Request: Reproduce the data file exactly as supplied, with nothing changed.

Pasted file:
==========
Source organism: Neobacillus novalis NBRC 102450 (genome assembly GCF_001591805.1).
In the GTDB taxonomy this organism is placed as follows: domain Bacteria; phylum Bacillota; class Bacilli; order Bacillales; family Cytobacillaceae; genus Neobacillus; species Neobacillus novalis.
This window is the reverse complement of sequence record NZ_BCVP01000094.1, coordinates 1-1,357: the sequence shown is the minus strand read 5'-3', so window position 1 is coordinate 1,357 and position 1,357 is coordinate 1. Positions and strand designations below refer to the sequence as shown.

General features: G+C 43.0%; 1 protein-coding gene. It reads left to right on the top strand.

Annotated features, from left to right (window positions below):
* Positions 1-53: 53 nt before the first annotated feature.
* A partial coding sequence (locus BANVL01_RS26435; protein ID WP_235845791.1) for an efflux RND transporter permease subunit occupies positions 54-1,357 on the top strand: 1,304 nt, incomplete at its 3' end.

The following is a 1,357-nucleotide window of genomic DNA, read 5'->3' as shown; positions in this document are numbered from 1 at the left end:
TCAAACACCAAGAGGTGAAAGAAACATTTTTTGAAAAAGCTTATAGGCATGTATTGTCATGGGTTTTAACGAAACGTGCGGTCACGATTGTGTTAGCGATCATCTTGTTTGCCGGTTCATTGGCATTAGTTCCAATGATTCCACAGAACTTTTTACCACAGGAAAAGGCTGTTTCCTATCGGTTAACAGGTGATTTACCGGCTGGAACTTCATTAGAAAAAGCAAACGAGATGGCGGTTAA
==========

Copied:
Source organism: Neobacillus novalis NBRC 102450 (genome assembly GCF_001591805.1).
In the GTDB taxonomy this organism is placed as follows: domain Bacteria; phylum Bacillota; class Bacilli; order Bacillales; family Cytobacillaceae; genus Neobacillus; species Neobacillus novalis.
This window is the reverse complement of sequence record NZ_BCVP01000094.1, coordinates 1-1,357: the sequence shown is the minus strand read 5'-3', so window position 1 is coordinate 1,357 and position 1,357 is coordinate 1. Positions and strand designations below refer to the sequence as shown.

General features: G+C 43.0%; 1 protein-coding gene. It reads left to right on the top strand.

Annotated features, from left to right (window positions below):
* Positions 1-53: 53 nt before the first annotated feature.
* A partial coding sequence (locus BANVL01_RS26435; protein ID WP_235845791.1) for an efflux RND transporter permease subunit occupies positions 54-1,357 on the top strand: 1,304 nt, incomplete at its 3' end.

The following is a 1,357-nucleotide window of genomic DNA, read 5'->3' as shown; positions in this document are numbered from 1 at the left end:
TCAAACACCAAGAGGTGAAAGAAACATTTTTTGAAAAAGCTTATAGGCATGTATTGTCATGGGTTTTAACGAAACGTGCGGTCACGATTGTGTTAGCGATCATCTTGTTTGCCGGTTCATTGGCATTAGTTCCAATGATTCCACAGAACTTTTTACCACAGGAAAAGGCTGTTTCCTATCGGTTAACAGGTGATTTACCGGCTGGAACTTCATTAGAAAAAGCAAACGAGATGGCGGTTAA